Forza Horizon 5 review: Fifth time? Still a charm
Mexico-bound open world racer is as brilliant as ever
Forza Horizon 5 has arrived on Xbox and PC and, no surprises here, it's very good. We've now reached a quintet of open-world Forza games and each one has been reliably accomplished, flawlessly slick and effortlessly charming. It's like the Tom Hanks of racing game series.
This new instalment whisks the fictional Horizon festival to colourful Mexico, a setting that hosts the series' largest game map yet. Even at flat chat in a Koenigsegg Jesko, it's going to take you a while to visit every corner of this, often literal, sandbox. Exploration is never a chore though, with the game's multiple competing reward systems constantly tugging at your trouser leg like a litter of boundlessly energetic puppies.
Weekly changing seasons return from Forza Horizon 4, but while subtle tweaks to vegetation levels are ever so clever they never have quite as profound an effect as the previous game's party trick of blanketing the entire map with snow. Fortunately that loss is counterbalanced by the sheer diversity of the environment itself, a vast playground that encompasses desert sand dunes, swampland and a towering active volcano. It's like going on four or five separate holidays at once, which, after the last year and a half, is exactly what we all need.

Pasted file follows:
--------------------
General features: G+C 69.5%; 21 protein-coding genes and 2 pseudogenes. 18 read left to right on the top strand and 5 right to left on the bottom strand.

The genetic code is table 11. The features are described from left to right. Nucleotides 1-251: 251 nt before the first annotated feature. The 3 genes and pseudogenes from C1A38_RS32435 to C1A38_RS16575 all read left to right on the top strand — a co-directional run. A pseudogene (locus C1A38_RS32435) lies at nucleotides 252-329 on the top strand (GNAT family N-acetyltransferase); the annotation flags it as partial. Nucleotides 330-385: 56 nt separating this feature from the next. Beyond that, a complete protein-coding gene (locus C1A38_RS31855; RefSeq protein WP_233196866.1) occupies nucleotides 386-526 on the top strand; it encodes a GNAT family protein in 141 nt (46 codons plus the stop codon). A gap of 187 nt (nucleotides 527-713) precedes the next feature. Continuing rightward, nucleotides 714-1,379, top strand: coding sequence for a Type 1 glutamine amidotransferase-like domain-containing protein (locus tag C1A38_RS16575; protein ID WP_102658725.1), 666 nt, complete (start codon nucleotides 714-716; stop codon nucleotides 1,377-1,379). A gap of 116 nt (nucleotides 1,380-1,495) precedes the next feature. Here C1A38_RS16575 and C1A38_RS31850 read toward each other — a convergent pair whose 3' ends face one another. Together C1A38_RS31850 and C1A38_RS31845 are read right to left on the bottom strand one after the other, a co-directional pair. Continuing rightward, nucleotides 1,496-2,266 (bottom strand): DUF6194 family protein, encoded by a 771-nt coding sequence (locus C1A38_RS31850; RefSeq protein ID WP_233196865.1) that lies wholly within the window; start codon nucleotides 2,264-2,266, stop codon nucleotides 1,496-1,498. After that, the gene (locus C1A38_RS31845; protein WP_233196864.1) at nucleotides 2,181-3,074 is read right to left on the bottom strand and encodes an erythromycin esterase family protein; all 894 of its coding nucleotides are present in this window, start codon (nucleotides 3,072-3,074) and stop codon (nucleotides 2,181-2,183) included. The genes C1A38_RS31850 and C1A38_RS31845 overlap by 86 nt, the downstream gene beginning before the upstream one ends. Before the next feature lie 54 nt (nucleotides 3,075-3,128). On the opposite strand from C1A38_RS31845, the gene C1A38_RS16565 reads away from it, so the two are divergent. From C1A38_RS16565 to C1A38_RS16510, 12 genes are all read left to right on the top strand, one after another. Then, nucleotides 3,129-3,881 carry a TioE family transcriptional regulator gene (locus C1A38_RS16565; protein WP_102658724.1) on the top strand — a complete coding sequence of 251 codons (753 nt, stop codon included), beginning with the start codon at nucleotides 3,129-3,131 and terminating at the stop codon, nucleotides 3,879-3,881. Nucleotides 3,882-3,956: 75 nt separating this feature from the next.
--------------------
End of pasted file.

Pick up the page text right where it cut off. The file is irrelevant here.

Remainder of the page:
Not that relaxation is really on the cards. This is a game more packed with goodness than an overstuffed burrito, with a now almost sarcastic number of single and multiplayer activities sprayed across the world map and vying for your attention. The previous games' spectacular Showcase events have evolved into multi-stage 'Adventures', which are more varied in pace and demonstrate that not everything has to be explosions, runaway freight trains and wingsuited lunatics. Just most things.
All this is underpinned by a vast selection of vehicles, over 520, all of which are recreated with the Forza series' trademark anorak-level accuracy. Our only criticism would be that electric cars get short shrift, with only a handful of notable examples in the garage and no presence from Tesla at all. Regardless of whether you consider whisper-quiet BEVs desirable Forza Horizon poster cars or not, mastering the Porsche Taycan's combination of significant additional weight, relentless power delivery and brakes that could pull your face clean off your skull is just as engaging as some of the game's more tailored challenges.
Even if you're somehow not yet convinced, it's also worth remembering that, as a first-party Microsoft game, Forza Horizon 5 will land on the Xbox Game Pass subscription service on 9 November at a fraction of the price it costs to buy outright. Regardless of whether or not the company ultimately succeeds in its obvious plan to become the Netflix of gaming, you're getting one of the greatest racing games ever made for next to nothing. It's the best deal since free garlic bread with any main meal.
At this point, the Forza Horizon series is so consistently excellent, we're starting to wonder if developer Playground Games should churn out a crap one just so we appreciate its metronomic brilliance a bit more. If Forza Horizon 6 ends up set exclusively on a small industrial estate just outside Corby and only features vehicles from the Eastern Bloc circa 1981, you'll know where they got the idea from...
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